The research was supported by the ARO under grant number W911NF-04-D-0003.
Note to Editors: The study abstracts follow.
“Magnetic properties of BaTiO3/La0.7Sr0.3MnO3 thin films integrated on Si(100)”
Authors: Srinivasa Rao Singamaneni, J.T. Prater, North Carolina State University and Army Research Office; Wu Fan and J. Narayan, North Carolina State University
Published: Online Dec. 10, 2014, Journal of Applied Physics
Abstract: Two-phase multiferroic heterostructures composed of room-temperature ferroelectric BaTiO3 (BTO) and ferromagnetic La0.7Sr0.3MnO3 (LSMO) epitaxial thin films were grown on technologically important substrate Si (100). Bilayers of BTO/LSMO thin films display ferromagnetic Curie transition temperatures of -350 K, close to the bulk value, which are independent of BTO films thickness in the range of 25–100 nm. Discontinuous magnetization jumps associated with BTO structural transitions were suppressed in M(T) curves, probably due to substrate clamping effect. Interestingly, at cryogenic temperatures, the BTO/LSMO structure with BTO layer thickness of 100 nm shows almost 2-fold higher magnetic coercive field, 3-fold reduction in saturation magnetization, and improved squareness compared to the sample without BTO. We believe that the strong in-plane spin pinning of the ferromagnetic layer induced by BTO layer at BTO/LSMO interface could cause such changes in magnetic properties. This work forms a significant step forward in the integration of two-phase multiferroic heterostructures for CMOS applications.
“Ferroelectric and ferromagnetic properties in BaTiO3 thin films on Si (100)”
Authors: Srinivasa Rao Singamaneni, J.T. Prater, North Carolina State University and Army Research Office; Sandhyarani Punugupati, Frank Hunte, and Jagdish Narayan, North Carolina State University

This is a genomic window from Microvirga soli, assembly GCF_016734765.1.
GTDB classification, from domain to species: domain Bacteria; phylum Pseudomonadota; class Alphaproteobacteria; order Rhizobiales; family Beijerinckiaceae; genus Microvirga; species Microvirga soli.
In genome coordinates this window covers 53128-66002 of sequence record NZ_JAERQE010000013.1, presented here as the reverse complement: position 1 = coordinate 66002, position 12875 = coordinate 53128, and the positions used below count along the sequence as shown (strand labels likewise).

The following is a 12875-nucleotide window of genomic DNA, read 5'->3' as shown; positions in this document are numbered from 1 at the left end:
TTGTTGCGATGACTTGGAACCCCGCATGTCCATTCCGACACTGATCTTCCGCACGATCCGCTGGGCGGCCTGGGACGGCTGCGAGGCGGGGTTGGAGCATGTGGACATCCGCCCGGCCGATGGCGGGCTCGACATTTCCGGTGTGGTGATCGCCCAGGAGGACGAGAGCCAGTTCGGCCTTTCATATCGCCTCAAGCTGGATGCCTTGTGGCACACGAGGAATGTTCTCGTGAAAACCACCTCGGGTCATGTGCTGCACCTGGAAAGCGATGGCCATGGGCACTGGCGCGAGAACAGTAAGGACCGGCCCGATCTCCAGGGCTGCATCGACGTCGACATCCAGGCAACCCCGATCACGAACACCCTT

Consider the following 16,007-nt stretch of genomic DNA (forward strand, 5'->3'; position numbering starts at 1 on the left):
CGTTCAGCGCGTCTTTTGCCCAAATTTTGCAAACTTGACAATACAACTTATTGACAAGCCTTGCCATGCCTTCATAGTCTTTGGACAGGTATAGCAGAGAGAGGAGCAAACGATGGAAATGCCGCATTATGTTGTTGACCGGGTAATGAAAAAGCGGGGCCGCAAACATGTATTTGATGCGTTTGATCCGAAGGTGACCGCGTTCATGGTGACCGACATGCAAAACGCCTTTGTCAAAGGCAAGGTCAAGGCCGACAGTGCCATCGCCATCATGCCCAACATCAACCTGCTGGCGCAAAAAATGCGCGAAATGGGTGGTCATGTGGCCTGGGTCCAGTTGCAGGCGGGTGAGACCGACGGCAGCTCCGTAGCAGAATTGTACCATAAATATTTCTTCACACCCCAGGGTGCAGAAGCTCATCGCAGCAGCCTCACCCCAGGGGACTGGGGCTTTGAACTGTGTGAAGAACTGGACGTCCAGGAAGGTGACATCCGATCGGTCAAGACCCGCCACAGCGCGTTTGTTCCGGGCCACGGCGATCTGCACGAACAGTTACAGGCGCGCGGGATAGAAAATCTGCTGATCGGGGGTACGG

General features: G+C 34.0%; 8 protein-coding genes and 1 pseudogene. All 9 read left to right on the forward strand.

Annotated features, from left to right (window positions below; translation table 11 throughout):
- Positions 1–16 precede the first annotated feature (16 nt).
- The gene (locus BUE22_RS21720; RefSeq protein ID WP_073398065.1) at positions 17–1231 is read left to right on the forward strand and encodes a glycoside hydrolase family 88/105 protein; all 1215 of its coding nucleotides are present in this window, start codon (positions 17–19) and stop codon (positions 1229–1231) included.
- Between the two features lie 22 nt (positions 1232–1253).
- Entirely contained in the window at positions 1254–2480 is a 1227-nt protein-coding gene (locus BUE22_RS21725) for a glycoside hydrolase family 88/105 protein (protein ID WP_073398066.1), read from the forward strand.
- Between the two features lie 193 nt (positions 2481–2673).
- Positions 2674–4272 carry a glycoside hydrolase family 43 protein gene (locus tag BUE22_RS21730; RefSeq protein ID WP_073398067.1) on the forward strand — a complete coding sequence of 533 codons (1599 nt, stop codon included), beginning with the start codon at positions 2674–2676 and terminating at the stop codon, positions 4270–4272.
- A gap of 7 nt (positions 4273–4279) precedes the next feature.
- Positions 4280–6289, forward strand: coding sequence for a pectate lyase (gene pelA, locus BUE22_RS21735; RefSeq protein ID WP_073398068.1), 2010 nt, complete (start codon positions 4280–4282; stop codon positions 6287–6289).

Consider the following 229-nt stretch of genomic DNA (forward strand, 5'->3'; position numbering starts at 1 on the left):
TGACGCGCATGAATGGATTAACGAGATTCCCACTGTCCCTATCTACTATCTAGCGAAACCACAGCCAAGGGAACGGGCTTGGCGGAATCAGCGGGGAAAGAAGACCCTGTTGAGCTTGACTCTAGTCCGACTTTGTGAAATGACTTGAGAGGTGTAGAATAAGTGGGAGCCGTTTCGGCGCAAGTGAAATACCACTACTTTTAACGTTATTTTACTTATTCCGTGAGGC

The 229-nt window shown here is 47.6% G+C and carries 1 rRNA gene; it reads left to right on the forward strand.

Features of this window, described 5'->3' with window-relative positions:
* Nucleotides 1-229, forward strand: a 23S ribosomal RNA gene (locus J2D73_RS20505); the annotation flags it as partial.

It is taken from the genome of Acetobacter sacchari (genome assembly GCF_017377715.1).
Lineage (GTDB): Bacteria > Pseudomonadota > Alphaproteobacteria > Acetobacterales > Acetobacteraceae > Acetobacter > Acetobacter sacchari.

Published: Online Sept. 4, 2014, Journal of Applied Physics
Abstract: In this paper, we report on the epitaxial integration of room temperature lead-free ferroelectric BaTiO3 thin (~1050 nm) films on Si (100) substrates by pulsed laser deposition technique through a domain matching epitaxy paradigm. We employed MgO and TiN as buffer layers to create BaTiO3/SrRuO3/MgO/TiN/Si (100) heterostructures. C-axis oriented and cube-on-cube epitaxial BaTiO3 is formed on Si (100) as evidenced by the in-plane and out-of-plane x-ray diffraction, and transmission electron microscopy. X-ray photoemission spectroscopic measurements show that Ti is in 4(+) state. Polarization hysteresis measurements together with Raman spectroscopy and temperature-dependent x-ray diffraction confirm the room temperature ferroelectric nature of BaTiO3. Furthermore, laser irradiation of BaTiO3 thin film is found to induce ferromagnetic-like behavior but affects adversely the ferroelectric characteristics. Laser irradiation induced ferromagnetic properties seem to originate from the creation of oxygen vacancies, whereas the pristine BaTiO3 shows diamagnetic behavior, as expected. This work has opened up the route for the integration of room temperature lead-free ferroelectric functional oxides on a silicon platform.